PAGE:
“Better?” he called.
Sam gave him the thumbs-up, smiling when Harry threw his arms wide, grinning in triumph.
“Beer o’clock, dude,” Harry called. “And make sure the pizza has anchovies.”
Sam pulled his cell phone out of his pocket and hit one of the preset keys, then waited patiently while the automated voice read through the options. Harry started walking toward him, whistling tunelessly. His wavy hair straggled over his deep blue eyes, and he reached up absently to tuck loose strands behind his ear. He moved with easy grace, his lithe body honed by hours of training and daily practice. When he looked up, his smile was dazzling and assured and so beautiful, it sometimes made Sam’s heart hurt.
“You flew, Angel. You really flew,” Sam whispered.
Because though it might not be the miracle he had once thought, it was still freaking awesome.
THEY PICKED up their pizza at the take-out window of Sal’s Pizzeria. Harry flashed his fake ID at the teen behind the counter, who slid two bottles of beer toward them with a knowing smirk on his face.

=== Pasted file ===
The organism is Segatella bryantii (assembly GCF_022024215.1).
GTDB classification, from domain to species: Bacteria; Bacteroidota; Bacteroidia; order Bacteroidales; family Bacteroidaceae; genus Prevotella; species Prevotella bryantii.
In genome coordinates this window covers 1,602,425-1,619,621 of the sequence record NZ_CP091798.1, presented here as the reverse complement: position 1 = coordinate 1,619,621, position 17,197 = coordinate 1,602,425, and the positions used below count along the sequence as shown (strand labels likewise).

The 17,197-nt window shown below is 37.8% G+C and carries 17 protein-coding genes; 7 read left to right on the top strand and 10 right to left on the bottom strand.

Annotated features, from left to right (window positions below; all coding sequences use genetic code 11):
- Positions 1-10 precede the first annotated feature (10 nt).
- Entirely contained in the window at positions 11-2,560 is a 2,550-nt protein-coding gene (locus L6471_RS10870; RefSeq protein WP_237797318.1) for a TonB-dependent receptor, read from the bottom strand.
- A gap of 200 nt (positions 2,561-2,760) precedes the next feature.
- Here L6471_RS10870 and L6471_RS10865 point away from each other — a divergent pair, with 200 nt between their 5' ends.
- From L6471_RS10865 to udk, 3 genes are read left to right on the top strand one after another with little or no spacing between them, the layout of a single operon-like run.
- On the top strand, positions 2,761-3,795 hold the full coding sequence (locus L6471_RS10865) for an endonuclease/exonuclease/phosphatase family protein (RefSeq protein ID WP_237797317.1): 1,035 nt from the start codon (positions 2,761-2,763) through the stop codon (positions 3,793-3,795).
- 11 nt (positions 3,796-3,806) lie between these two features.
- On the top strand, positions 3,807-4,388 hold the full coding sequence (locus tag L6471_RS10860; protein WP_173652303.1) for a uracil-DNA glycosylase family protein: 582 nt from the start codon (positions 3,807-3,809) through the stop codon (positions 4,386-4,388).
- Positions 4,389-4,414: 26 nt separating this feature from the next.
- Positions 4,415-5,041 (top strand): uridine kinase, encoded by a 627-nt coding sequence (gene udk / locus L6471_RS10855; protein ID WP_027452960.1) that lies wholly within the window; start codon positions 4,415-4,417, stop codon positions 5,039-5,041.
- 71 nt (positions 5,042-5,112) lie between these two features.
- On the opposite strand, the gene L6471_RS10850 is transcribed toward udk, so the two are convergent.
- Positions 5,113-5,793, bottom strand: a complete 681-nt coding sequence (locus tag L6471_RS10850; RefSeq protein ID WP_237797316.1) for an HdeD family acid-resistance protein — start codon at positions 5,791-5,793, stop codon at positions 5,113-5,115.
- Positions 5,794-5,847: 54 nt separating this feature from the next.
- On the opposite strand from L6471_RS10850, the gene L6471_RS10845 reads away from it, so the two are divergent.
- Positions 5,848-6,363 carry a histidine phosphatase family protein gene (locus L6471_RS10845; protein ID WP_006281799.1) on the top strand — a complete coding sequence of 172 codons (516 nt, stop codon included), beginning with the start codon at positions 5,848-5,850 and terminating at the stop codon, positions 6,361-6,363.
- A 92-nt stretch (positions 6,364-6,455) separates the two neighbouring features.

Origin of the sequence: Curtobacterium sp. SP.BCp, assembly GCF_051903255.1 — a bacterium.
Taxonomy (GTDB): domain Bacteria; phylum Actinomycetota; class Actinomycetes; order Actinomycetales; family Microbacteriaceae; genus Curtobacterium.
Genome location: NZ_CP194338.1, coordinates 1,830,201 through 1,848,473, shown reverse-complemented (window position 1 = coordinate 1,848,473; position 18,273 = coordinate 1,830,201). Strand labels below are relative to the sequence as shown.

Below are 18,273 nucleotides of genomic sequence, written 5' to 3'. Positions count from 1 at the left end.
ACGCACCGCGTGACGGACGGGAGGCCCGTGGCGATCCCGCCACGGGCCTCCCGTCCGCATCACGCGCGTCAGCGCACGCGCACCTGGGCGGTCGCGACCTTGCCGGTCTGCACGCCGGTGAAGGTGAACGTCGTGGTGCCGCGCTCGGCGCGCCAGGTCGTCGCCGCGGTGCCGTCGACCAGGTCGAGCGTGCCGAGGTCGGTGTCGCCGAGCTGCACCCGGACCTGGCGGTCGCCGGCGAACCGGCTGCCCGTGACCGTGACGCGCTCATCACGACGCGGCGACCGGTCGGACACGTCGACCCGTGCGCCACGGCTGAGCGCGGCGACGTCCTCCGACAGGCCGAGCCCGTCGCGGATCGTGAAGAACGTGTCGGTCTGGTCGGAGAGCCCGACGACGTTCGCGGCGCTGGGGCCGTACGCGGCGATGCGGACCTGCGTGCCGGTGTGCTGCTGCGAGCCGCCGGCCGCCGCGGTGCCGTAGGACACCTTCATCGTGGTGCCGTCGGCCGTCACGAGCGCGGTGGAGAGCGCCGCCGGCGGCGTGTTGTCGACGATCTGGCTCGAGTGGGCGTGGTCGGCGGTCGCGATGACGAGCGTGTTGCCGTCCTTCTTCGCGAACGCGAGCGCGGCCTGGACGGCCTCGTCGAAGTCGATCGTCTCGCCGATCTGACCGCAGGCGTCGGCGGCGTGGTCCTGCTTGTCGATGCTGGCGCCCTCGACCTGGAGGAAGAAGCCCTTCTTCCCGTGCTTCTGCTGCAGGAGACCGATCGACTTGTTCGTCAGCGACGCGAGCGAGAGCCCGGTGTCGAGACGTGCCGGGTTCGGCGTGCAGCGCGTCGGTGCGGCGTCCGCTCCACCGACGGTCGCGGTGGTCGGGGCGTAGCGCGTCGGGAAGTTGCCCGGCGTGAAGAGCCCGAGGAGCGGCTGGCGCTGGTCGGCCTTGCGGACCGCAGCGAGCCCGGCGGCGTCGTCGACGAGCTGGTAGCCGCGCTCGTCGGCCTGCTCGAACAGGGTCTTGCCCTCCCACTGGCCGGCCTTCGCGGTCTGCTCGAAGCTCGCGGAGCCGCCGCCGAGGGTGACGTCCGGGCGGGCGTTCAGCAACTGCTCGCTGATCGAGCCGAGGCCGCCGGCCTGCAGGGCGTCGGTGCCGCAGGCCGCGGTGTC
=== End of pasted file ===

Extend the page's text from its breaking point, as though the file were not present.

“I don’t know why they go through that performance every time,” Sam grumbled. “They know we’re both underage.”
Harry slapped him on the back. “They’re just playing the game, Sammy. No sweat.”
As they approached their apartment building, Sam dug into the pocket of his jeans and located his keys, then unlocked the front door and gave it a shove. It opened with a loud creak. When Sam stepped over the threshold, he wrinkled his nose.
“Why does it always smell like boiled cabbage?”
Harry shrugged. “It’ll smell like pepperoni and anchovy pizza soon.”
He led the way up three flights of stairs and turned left into a gloomy corridor. No matter how many times Sam walked down this hallway, he never felt at ease. An itch crawled down his spine, as though the weight of a malevolent stare was following his every move. He was glad when they made it into the relative safety of their own place.
“You want plates?” Harry asked.
Sam raised an eyebrow. “You expecting the Queen of England?”
Harry threw the pizza box onto the tiny kitchen table and pulled out a slice. “Just asking, man.”
“I’m good.” Sam grabbed a slice of his own and pulled up a chair. He had only taken one bite before his phone pinged with an incoming text. He grimaced when he read the message. “It’s Maia. She wants to meet tomorrow.”
“What for?” Harry asked.
“She doesn’t say. Some messed up shit no doubt….” He trailed off at Harry’s faintly reproving look. “What? You know she hates my guts. Why shouldn’t I return the favor?”